January 18, 2024 - 1:00pm

Emmanuel Macron has this week joined the growing number of world leaders expressing concern about declining fertility rates. In a wide-ranging press conference on Tuesday, the French President observed that his country’s previously healthy birth rate has now plummeted to its lowest point since the Second World War. 

What’s notable — but predictable — about the reaction to Macron’s remarks is that he was instantly labelled “Right-wing” and lambasted by French feminists. It’s certainly true that conservative governments, led by the likes of Italy’s Giorgia Meloni, have been most proactive in raising the alarm over declining birth rates, but they are far from unique in the Western world. The Danes, for example, launched a “Do it for Denmark” campaign several years ago in an effort to persuade citizens to reproduce.

Governments of all political persuasions should be deeply concerned about collapsing fertility rates. To ensure that there are enough young people entering the workforce to replace (and pay the pensions of) those who retire, average fertility must sit at roughly 2.1 children per woman. 

Yet in many Western countries, this number is now well below 1.5. This means that there is a significant and growing “birthgap” with alarming consequences for the future of the economy. If in 2024 you think taxes are too high, the labour market too tight, the NHS underfunded and care workers too scarce, then buckle up because you ain’t seen nothing yet. In Japan, where low fertility has not been masked by high immigration, national debt now stands unsustainably at 250% of GDP.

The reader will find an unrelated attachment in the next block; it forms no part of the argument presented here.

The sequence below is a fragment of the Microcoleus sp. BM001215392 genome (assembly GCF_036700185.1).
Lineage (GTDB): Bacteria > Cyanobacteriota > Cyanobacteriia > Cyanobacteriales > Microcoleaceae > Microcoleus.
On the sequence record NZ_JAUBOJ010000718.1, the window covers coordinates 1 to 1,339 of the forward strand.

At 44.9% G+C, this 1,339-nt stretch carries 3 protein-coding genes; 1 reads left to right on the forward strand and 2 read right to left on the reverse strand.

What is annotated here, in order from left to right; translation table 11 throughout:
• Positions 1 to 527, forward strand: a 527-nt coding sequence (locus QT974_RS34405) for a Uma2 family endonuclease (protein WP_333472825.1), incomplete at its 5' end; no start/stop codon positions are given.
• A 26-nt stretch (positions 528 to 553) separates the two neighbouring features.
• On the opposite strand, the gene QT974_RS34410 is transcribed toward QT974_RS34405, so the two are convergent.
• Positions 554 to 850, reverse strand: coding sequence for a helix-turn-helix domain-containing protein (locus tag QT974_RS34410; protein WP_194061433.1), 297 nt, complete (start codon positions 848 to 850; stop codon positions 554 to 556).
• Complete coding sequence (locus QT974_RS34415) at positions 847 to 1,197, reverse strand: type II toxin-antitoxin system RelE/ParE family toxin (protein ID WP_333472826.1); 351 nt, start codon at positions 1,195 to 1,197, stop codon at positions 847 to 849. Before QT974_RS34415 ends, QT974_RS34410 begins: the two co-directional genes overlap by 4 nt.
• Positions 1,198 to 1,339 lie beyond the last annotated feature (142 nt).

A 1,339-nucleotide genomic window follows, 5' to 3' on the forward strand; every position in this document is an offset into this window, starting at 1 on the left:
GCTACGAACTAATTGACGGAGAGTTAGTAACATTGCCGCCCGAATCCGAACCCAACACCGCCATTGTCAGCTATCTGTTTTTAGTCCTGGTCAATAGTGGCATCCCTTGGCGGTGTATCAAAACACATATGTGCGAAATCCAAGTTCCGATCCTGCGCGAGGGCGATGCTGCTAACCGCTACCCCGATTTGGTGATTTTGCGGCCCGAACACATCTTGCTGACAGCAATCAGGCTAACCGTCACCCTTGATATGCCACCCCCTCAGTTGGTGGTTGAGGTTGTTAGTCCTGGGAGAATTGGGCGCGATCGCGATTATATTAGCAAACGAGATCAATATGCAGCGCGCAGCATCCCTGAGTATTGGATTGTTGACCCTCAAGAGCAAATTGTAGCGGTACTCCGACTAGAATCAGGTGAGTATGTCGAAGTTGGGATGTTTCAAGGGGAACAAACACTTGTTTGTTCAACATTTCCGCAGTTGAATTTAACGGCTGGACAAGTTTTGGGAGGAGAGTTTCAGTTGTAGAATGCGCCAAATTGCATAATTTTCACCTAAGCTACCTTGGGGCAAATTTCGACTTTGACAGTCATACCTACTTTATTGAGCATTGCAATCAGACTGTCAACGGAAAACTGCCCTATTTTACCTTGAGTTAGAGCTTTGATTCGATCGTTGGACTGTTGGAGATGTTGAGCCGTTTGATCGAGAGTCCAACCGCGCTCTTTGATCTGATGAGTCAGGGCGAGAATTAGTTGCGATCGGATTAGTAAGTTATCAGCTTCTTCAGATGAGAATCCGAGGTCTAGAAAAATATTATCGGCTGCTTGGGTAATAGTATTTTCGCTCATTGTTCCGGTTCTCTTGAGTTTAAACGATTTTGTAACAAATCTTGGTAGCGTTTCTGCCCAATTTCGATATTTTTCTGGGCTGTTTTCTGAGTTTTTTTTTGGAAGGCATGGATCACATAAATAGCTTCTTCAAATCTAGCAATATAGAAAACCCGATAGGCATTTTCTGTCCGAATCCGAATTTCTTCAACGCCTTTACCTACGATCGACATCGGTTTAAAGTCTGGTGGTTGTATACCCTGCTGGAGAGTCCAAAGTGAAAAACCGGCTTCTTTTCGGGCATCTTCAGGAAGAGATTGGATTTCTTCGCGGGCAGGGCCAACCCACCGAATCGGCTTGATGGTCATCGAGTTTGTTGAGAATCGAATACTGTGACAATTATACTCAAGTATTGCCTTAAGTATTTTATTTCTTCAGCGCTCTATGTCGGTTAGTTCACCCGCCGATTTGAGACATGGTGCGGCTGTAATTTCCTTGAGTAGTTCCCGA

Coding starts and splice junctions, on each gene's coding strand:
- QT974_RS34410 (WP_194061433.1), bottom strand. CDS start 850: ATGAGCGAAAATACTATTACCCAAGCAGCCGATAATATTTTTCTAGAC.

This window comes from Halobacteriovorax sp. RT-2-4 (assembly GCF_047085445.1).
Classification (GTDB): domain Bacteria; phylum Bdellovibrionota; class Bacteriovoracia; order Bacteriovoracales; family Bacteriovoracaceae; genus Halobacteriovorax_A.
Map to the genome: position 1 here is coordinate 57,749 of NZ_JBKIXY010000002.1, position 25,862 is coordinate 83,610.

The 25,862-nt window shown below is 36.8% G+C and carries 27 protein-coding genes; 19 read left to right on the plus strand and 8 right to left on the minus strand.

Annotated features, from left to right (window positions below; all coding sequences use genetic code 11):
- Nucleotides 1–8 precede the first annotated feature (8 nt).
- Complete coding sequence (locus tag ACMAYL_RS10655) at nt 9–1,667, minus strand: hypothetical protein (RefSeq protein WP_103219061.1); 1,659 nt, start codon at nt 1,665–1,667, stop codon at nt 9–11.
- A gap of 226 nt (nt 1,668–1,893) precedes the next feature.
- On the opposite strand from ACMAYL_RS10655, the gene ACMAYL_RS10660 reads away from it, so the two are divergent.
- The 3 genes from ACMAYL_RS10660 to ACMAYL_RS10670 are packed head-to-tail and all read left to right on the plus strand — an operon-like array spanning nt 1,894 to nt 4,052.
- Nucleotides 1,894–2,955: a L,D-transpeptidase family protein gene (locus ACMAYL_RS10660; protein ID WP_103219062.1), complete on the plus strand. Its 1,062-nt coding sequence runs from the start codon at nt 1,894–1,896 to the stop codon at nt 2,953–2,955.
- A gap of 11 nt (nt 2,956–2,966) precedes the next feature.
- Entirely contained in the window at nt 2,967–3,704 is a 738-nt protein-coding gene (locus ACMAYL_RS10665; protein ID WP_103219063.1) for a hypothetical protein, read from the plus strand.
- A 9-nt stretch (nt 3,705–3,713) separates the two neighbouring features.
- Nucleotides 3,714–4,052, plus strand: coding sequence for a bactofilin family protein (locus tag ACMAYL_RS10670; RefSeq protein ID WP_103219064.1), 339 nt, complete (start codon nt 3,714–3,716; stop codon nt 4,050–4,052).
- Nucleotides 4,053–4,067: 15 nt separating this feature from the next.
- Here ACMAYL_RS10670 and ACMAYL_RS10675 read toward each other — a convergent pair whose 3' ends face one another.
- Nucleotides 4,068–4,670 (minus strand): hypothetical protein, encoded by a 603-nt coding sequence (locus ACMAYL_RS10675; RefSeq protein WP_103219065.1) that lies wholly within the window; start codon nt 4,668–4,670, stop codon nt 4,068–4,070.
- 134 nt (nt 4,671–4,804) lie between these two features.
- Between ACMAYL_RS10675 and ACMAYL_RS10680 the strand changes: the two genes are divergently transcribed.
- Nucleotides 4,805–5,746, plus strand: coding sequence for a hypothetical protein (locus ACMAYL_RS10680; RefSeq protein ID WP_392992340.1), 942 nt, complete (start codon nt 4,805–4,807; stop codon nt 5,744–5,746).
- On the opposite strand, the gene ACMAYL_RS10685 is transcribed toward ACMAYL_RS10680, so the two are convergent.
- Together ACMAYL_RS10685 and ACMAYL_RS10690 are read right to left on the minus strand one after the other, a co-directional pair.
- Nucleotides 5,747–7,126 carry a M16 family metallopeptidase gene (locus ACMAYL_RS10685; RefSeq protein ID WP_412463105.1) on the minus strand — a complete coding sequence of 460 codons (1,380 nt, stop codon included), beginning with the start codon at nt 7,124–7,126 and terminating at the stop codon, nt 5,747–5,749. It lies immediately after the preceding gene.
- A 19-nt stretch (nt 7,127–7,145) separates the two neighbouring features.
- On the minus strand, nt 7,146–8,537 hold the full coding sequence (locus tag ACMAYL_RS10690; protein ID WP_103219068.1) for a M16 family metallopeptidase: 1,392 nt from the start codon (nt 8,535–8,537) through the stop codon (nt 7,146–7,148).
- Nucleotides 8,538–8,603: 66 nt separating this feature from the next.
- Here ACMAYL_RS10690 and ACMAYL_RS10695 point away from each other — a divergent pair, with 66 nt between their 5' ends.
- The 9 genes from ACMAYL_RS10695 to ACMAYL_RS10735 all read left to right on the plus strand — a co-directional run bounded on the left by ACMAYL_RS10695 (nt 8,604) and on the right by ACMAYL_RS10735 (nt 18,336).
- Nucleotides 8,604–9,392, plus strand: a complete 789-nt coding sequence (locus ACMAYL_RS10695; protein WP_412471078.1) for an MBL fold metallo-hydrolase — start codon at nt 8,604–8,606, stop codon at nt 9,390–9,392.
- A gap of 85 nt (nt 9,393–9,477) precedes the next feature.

Given the scale of the economic challenges now unfolding, it should be surprising that the UK Government is paying so little attention to declining fertility rates. But the hysterical reaction from some sections of the French media to Macron’s relatively minor intervention on the issue demonstrates why so few mainstream politicians dare speak out. Within the Westminster bubble there seems to be an automatic assumption that any MP like myself who expresses concern over low birth rates is somehow calling for women to be forced to have children. And while this response is mostly confected outrage, it reflects the fact that while fertility is a serious economic issue, it is more importantly a very sensitive personal issue for women in particular.

It is vital for politicians to emphasise that everyone should have free choice around how many children to have or whether to have children at all, but we cannot afford to let the controversy that accompanies this topic prevent us from discussing it. Because it’s not just the economy that will suffer if we don’t reverse declining birth rates; women are having fewer children than they desire, and this is a source of considerable sadness for many.

We must be braver in our approach to this issue. But we should avoid reaching for apparently obvious but ultimately doomed solutions. “More free childcare” is the go-to policy of the Left, but there is no evidence it increases the birth rate. Indeed, Finland, which has one of the EU’s most generous childcare offers, also has one of the lowest birth rates in Europe.

Having a child is a sign of confidence in the future — and to enable young people to start the families they say they want, we must restore hope. This will certainly include economic measures like tackling house prices and tax, but it must also include a cultural shift towards seeing children as a blessing not a burden, and parenting as a privilege not a penalty. That will take a monumental effort from politicians, commentators and the whole of British society.

Miriam Cates is MP for Penistone and Stockbridge